A provocative and hauntingly powerful debut novel reminiscent of Sliding Doors, The Bookseller follows a woman in the 1960s who must reconcile her reality with the tantalizing alternate world of her dreams
Nothing is as permanent as it appears …
Convinced that these dreams are simply due to her overactive imagination, Kitty enjoys her nighttime forays into this alternate world. But with each visit, the more irresistibly real Katharyn’s life becomes. Can she choose which life she wants? If so, what is the cost of staying Kitty, or becoming Katharyn?
This book had a really interesting premise, I’m not sure I’ve read anything quite like it before. Even besides that, the concept of parallel worlds/lives is just plain fun.
Unfortunately, The Bookseller suffers from being kinda boring. It’s really hard to talk about the plot without giving too much away, so all I’ll say on that topic is this – it’s not poorly written, it’s just not engaging. Neither Kitty nor Katharyn’s lives are particularly interesting, and often feel like they’re building up to a revelation that never quite arrives. The rest of the characters – and especially their relationships – feel so cookie-cutter as to be almost unbelievable.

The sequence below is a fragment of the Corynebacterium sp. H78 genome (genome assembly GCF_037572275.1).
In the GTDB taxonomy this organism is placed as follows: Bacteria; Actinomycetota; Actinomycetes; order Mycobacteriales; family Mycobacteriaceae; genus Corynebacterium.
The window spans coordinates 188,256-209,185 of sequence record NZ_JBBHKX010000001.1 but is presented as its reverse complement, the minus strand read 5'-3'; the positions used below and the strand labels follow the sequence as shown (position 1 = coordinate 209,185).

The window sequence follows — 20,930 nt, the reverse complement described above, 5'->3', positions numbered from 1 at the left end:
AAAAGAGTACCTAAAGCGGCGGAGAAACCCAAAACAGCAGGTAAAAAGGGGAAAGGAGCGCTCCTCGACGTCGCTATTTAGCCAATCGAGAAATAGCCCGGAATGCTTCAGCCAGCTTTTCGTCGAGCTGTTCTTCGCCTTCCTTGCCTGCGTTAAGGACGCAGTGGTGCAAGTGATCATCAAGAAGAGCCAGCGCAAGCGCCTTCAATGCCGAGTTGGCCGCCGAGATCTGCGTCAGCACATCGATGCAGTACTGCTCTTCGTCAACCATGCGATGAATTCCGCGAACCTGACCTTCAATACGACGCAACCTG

I wish I had more positive things to say about it. I did like the detail in the world building, and the way history was worked into the background. That was very neatly done. And when it’s all said and done, it’s not a bad book, it’s just not good.
I received a copy of this book in exchange for an honest review.